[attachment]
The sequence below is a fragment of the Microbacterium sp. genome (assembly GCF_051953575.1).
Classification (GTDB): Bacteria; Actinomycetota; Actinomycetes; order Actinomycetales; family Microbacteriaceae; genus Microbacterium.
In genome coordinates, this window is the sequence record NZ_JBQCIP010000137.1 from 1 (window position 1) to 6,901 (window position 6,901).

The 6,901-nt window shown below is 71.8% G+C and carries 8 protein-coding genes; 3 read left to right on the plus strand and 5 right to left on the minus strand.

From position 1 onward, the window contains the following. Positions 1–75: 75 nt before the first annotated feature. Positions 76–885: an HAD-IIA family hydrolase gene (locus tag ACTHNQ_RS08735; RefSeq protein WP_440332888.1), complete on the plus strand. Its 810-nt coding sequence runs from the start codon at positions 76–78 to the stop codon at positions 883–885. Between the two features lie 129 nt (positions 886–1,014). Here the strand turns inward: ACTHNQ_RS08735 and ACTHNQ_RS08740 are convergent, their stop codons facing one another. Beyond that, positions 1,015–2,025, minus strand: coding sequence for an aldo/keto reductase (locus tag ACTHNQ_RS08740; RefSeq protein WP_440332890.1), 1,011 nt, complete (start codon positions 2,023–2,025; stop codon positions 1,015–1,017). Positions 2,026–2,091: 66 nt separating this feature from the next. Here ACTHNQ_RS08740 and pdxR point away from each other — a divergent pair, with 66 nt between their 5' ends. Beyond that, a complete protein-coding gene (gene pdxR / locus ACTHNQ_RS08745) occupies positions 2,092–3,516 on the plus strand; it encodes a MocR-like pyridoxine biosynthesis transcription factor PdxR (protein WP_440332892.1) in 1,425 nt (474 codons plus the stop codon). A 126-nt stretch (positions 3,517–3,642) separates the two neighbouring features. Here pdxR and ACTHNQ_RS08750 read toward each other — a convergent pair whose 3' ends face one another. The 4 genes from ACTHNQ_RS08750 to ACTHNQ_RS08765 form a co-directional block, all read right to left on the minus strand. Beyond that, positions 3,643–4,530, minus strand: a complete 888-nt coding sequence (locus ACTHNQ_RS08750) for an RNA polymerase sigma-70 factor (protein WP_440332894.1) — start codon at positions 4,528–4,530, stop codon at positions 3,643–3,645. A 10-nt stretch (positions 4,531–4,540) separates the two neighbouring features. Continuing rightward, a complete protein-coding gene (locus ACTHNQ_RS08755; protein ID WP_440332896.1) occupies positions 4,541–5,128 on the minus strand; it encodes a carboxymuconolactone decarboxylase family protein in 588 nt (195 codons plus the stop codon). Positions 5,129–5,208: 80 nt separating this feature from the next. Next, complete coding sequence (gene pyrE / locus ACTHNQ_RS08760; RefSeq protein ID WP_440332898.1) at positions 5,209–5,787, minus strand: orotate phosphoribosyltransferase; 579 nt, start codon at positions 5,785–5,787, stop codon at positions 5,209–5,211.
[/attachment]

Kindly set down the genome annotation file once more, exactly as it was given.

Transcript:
The sequence below is a fragment of the Microbacterium sp. genome (assembly GCF_051953575.1).
Classification (GTDB): Bacteria; Actinomycetota; Actinomycetes; order Actinomycetales; family Microbacteriaceae; genus Microbacterium.
In genome coordinates, this window is the sequence record NZ_JBQCIP010000137.1 from 1 (window position 1) to 6,901 (window position 6,901).

The 6,901-nt window shown below is 71.8% G+C and carries 8 protein-coding genes; 3 read left to right on the plus strand and 5 right to left on the minus strand.

From position 1 onward, the window contains the following. Positions 1–75: 75 nt before the first annotated feature. Positions 76–885: an HAD-IIA family hydrolase gene (locus tag ACTHNQ_RS08735; RefSeq protein WP_440332888.1), complete on the plus strand. Its 810-nt coding sequence runs from the start codon at positions 76–78 to the stop codon at positions 883–885. Between the two features lie 129 nt (positions 886–1,014). Here the strand turns inward: ACTHNQ_RS08735 and ACTHNQ_RS08740 are convergent, their stop codons facing one another. Beyond that, positions 1,015–2,025, minus strand: coding sequence for an aldo/keto reductase (locus tag ACTHNQ_RS08740; RefSeq protein WP_440332890.1), 1,011 nt, complete (start codon positions 2,023–2,025; stop codon positions 1,015–1,017). Positions 2,026–2,091: 66 nt separating this feature from the next. Here ACTHNQ_RS08740 and pdxR point away from each other — a divergent pair, with 66 nt between their 5' ends. Beyond that, a complete protein-coding gene (gene pdxR / locus ACTHNQ_RS08745) occupies positions 2,092–3,516 on the plus strand; it encodes a MocR-like pyridoxine biosynthesis transcription factor PdxR (protein WP_440332892.1) in 1,425 nt (474 codons plus the stop codon). A 126-nt stretch (positions 3,517–3,642) separates the two neighbouring features. Here pdxR and ACTHNQ_RS08750 read toward each other — a convergent pair whose 3' ends face one another. The 4 genes from ACTHNQ_RS08750 to ACTHNQ_RS08765 form a co-directional block, all read right to left on the minus strand. Beyond that, positions 3,643–4,530, minus strand: a complete 888-nt coding sequence (locus ACTHNQ_RS08750) for an RNA polymerase sigma-70 factor (protein WP_440332894.1) — start codon at positions 4,528–4,530, stop codon at positions 3,643–3,645. A 10-nt stretch (positions 4,531–4,540) separates the two neighbouring features. Continuing rightward, a complete protein-coding gene (locus ACTHNQ_RS08755; protein ID WP_440332896.1) occupies positions 4,541–5,128 on the minus strand; it encodes a carboxymuconolactone decarboxylase family protein in 588 nt (195 codons plus the stop codon). Positions 5,129–5,208: 80 nt separating this feature from the next. Next, complete coding sequence (gene pyrE / locus ACTHNQ_RS08760; RefSeq protein ID WP_440332898.1) at positions 5,209–5,787, minus strand: orotate phosphoribosyltransferase; 579 nt, start codon at positions 5,785–5,787, stop codon at positions 5,209–5,211.